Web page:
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An Interview with Meredith Quartermain, Part 4

The fourth and final part of my interview with Meredith Quartermain, whose new short story collection, I, Bartleby, launched April 23rd.

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I Bartleby by Meredith QuartermainBook Design

RS: The book cover and book design: beautiful. The cover art from your own collection, entitled “Haunted House,” by Susan Bee. I am reminded of a long ago article in Canadian Dimension about a Quebec psychoanalyst: “A human being is a haunted house!” What can you tell us about the artist and her work? How did you come to choose this painting and this particular detail? 

MQ: Susan Bee has been painting since the 60s in New York City where she lives. She is a brilliant colourist. Her works are readily available for view on-line, and I highly recommend them. I have been following her work since the 80s. Some of her early works involved the iconography of women. She used cutouts from magazines and painted around them. I found these pieces very absorbing and intriguing, and used one of them on the cover of Recipes from the Red Planet. Her work is full of wit and drollery, yet serious at the same time.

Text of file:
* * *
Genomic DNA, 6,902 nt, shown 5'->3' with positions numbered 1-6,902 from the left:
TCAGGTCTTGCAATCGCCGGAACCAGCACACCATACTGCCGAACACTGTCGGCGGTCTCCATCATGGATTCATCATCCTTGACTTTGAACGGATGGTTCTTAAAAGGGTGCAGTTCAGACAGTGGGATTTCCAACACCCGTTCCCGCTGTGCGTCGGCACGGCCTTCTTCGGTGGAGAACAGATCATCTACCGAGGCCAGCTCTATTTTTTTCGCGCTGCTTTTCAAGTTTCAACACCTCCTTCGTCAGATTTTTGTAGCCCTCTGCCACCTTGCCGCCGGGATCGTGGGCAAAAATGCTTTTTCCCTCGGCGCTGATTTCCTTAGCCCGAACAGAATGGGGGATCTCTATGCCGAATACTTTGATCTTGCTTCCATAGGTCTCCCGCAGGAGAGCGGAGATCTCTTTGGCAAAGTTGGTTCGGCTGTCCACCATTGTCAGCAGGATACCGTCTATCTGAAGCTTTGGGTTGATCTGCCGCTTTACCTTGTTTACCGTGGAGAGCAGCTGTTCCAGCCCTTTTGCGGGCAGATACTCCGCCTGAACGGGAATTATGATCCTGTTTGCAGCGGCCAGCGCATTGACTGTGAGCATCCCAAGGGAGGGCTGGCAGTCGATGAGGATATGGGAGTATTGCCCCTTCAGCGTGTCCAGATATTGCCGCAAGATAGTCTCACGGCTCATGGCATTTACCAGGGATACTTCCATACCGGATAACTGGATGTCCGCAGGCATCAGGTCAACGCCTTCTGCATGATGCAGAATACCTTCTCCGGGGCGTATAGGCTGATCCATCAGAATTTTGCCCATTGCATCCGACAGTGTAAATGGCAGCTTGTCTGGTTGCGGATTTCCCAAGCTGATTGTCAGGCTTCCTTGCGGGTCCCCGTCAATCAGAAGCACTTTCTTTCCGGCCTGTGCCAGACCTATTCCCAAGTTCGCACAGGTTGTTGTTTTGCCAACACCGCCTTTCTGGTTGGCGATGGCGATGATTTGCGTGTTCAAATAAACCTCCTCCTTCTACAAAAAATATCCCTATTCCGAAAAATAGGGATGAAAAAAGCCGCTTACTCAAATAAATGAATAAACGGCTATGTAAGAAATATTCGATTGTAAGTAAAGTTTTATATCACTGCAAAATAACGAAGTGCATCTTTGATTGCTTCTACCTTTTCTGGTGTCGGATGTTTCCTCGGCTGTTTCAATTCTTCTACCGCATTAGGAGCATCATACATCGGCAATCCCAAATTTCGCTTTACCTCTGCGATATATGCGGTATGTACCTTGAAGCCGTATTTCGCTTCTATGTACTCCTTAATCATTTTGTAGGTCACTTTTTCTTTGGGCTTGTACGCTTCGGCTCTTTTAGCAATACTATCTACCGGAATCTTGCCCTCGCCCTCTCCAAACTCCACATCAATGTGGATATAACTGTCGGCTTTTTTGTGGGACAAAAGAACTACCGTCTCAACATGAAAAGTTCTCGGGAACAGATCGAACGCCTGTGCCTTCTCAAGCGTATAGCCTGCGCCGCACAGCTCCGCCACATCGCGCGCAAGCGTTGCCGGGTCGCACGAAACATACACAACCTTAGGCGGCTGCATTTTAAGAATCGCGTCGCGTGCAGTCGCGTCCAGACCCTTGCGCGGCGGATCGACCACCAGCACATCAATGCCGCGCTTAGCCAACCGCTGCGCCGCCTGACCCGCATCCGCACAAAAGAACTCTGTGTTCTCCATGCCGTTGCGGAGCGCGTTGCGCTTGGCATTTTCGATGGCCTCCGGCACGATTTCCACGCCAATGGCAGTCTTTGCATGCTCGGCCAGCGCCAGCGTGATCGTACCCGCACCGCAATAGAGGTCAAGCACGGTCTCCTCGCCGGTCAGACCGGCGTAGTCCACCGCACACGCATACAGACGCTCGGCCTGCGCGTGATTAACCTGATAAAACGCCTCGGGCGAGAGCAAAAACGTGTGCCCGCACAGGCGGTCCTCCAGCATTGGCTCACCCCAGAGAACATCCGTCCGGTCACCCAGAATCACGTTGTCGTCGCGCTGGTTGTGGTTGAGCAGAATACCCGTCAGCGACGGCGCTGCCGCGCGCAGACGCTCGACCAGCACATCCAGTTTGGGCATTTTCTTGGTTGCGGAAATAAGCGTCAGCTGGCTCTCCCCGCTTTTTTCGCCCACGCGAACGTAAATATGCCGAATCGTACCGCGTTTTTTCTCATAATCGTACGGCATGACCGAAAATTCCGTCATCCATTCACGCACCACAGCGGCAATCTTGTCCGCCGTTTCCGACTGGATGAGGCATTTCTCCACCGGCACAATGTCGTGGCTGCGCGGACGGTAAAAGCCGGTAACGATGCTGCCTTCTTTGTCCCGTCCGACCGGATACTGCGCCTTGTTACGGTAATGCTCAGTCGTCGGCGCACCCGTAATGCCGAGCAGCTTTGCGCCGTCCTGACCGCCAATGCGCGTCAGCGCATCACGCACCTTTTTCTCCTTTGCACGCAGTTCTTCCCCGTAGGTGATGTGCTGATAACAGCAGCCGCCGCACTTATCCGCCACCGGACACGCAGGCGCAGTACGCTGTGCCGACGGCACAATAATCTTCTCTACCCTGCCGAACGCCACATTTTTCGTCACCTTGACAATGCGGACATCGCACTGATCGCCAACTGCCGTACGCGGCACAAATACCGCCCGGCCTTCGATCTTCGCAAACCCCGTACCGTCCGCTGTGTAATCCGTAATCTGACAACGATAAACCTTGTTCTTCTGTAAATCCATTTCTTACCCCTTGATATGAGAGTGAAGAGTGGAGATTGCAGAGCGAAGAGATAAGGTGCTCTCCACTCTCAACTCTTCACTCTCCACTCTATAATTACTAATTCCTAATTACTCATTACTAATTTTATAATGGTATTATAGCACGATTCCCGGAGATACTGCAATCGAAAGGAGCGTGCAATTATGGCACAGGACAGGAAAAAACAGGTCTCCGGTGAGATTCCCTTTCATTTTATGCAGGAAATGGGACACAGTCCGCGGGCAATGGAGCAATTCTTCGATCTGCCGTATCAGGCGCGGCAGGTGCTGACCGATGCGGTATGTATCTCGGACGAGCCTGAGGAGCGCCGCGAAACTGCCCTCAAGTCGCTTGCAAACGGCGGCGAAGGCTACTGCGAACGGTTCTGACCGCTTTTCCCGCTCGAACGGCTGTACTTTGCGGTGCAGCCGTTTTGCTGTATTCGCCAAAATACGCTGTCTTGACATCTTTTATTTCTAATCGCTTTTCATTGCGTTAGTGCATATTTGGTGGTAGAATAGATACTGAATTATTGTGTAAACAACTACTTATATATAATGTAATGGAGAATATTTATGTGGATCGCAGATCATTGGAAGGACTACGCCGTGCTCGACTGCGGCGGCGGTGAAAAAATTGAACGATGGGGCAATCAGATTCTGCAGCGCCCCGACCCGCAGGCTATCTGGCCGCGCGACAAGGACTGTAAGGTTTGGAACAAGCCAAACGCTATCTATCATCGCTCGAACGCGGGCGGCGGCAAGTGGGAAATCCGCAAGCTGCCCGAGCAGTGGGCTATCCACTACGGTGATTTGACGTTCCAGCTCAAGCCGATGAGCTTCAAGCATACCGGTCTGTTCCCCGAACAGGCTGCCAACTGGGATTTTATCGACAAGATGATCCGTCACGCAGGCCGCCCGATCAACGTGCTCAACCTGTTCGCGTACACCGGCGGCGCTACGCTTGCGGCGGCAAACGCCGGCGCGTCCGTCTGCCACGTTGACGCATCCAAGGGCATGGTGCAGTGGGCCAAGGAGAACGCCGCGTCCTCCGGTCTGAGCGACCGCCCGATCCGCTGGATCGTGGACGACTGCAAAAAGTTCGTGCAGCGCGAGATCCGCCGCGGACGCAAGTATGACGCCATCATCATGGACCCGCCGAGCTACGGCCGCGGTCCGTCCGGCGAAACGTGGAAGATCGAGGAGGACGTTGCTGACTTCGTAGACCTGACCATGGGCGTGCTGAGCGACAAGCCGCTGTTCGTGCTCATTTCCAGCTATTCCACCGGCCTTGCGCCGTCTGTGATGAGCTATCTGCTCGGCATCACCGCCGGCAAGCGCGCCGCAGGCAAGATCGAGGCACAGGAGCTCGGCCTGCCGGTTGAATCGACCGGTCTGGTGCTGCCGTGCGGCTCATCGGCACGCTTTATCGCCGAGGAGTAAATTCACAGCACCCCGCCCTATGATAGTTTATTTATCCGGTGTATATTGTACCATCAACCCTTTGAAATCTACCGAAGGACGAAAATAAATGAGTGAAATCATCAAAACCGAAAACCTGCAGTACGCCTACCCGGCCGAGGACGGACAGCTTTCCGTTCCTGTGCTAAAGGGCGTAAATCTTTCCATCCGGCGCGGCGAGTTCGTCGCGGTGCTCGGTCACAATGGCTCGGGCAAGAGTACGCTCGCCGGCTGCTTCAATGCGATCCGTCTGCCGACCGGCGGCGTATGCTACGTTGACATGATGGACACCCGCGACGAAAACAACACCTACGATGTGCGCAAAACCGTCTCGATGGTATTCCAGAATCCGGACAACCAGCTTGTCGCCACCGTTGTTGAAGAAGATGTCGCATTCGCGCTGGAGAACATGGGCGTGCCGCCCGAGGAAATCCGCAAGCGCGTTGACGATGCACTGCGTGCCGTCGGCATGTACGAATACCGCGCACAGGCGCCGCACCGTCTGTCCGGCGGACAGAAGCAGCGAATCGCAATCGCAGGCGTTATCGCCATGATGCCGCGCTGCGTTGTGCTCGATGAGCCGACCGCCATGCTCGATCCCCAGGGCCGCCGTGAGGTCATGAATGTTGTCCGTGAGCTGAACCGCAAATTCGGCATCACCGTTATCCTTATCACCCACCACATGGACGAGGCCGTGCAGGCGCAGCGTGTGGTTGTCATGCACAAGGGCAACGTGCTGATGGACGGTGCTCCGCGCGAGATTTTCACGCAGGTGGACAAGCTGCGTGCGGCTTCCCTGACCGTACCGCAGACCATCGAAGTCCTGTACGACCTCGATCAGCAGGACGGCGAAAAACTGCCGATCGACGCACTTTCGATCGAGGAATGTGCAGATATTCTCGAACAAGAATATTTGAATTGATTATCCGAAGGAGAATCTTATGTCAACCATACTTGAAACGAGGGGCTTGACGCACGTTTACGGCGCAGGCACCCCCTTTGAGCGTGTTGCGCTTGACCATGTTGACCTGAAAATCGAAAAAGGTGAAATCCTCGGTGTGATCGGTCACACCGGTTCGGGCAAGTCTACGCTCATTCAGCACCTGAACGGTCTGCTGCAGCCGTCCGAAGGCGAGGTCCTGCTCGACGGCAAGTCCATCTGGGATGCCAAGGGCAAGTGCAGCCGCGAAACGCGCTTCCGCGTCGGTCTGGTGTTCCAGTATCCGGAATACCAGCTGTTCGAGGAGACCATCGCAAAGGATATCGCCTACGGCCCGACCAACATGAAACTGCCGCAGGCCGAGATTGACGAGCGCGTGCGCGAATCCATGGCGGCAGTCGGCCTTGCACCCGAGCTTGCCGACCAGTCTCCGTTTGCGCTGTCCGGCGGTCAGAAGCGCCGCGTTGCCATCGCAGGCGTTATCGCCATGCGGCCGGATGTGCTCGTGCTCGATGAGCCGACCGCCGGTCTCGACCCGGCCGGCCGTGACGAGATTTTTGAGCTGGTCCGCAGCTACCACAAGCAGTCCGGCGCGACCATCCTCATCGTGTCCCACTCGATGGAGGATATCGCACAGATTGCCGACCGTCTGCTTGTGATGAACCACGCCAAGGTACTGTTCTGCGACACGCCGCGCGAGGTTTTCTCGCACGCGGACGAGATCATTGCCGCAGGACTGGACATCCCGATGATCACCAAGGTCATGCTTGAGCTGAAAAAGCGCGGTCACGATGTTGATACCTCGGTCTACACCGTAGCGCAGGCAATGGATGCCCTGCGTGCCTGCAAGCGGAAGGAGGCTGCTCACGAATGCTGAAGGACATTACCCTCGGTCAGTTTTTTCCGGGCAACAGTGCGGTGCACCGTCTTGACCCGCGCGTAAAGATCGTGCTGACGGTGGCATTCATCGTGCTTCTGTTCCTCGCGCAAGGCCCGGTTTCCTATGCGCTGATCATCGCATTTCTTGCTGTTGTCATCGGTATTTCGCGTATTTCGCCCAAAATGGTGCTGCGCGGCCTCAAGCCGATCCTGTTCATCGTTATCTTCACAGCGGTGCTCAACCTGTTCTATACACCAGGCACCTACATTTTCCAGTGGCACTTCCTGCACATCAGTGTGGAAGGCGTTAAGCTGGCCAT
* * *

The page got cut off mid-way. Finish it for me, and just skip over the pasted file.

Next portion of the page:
I loved The Haunted House as soon as I saw it at her opening in New York. It was a couple of years before I thought I could afford to buy it and did. I totally agree with the human as a haunted house. I, Bartleby definitely explores some of my many ghosts, particularly literary ones.

Process

RS: What surprised you during the writing of this book…that is, after you developed the stories, (several were printed in literary journals) and then collected them into this particular iteration, were you startled, bemused, jolted in any way? 

MQ: The thing is I wrote them right from the start as pieces that would resonate with each other in certain ways. They were always intended to sit together. Nevertheless I had to do some tweaking. I discovered for instance that because one element of many Chinese written characters looks like a stick man striding along, I had used the word “striding” a few too many times. I didn’t notice this when the pieces went out to separate magazines.